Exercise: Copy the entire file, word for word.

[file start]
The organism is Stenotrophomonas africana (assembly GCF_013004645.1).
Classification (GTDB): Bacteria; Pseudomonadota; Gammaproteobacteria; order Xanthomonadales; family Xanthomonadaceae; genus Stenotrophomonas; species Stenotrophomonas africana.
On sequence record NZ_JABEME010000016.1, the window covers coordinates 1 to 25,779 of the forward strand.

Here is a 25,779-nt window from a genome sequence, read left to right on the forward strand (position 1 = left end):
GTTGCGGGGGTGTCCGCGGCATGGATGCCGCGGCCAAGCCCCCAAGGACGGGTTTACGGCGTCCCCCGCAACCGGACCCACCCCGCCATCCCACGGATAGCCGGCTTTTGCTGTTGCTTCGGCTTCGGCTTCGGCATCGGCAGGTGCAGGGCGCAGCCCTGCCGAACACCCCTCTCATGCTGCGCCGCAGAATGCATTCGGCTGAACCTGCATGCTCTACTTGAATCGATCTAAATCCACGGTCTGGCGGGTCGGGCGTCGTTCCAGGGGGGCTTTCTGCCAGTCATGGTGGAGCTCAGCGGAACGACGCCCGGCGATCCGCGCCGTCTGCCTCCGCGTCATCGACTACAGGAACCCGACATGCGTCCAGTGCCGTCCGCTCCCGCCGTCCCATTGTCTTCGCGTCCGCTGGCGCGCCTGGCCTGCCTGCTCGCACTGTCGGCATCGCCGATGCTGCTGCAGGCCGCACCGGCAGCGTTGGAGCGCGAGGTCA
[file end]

The organism is Stenotrophomonas africana (assembly GCF_013004645.1).
Classification (GTDB): Bacteria; Pseudomonadota; Gammaproteobacteria; order Xanthomonadales; family Xanthomonadaceae; genus Stenotrophomonas; species Stenotrophomonas africana.
On sequence record NZ_JABEME010000016.1, the window covers coordinates 1 to 25,779 of the forward strand.

Here is a 25,779-nt window from a genome sequence, read left to right on the forward strand (position 1 = left end):
GTTGCGGGGGTGTCCGCGGCATGGATGCCGCGGCCAAGCCCCCAAGGACGGGTTTACGGCGTCCCCCGCAACCGGACCCACCCCGCCATCCCACGGATAGCCGGCTTTTGCTGTTGCTTCGGCTTCGGCTTCGGCATCGGCAGGTGCAGGGCGCAGCCCTGCCGAACACCCCTCTCATGCTGCGCCGCAGAATGCATTCGGCTGAACCTGCATGCTCTACTTGAATCGATCTAAATCCACGGTCTGGCGGGTCGGGCGTCGTTCCAGGGGGGCTTTCTGCCAGTCATGGTGGAGCTCAGCGGAACGACGCCCGGCGATCCGCGCCGTCTGCCTCCGCGTCATCGACTACAGGAACCCGACATGCGTCCAGTGCCGTCCGCTCCCGCCGTCCCATTGTCTTCGCGTCCGCTGGCGCGCCTGGCCTGCCTGCTCGCACTGTCGGCATCGCCGATGCTGCTGCAGGCCGCACCGGCAGCGTTGGAGCGCGAGGTCA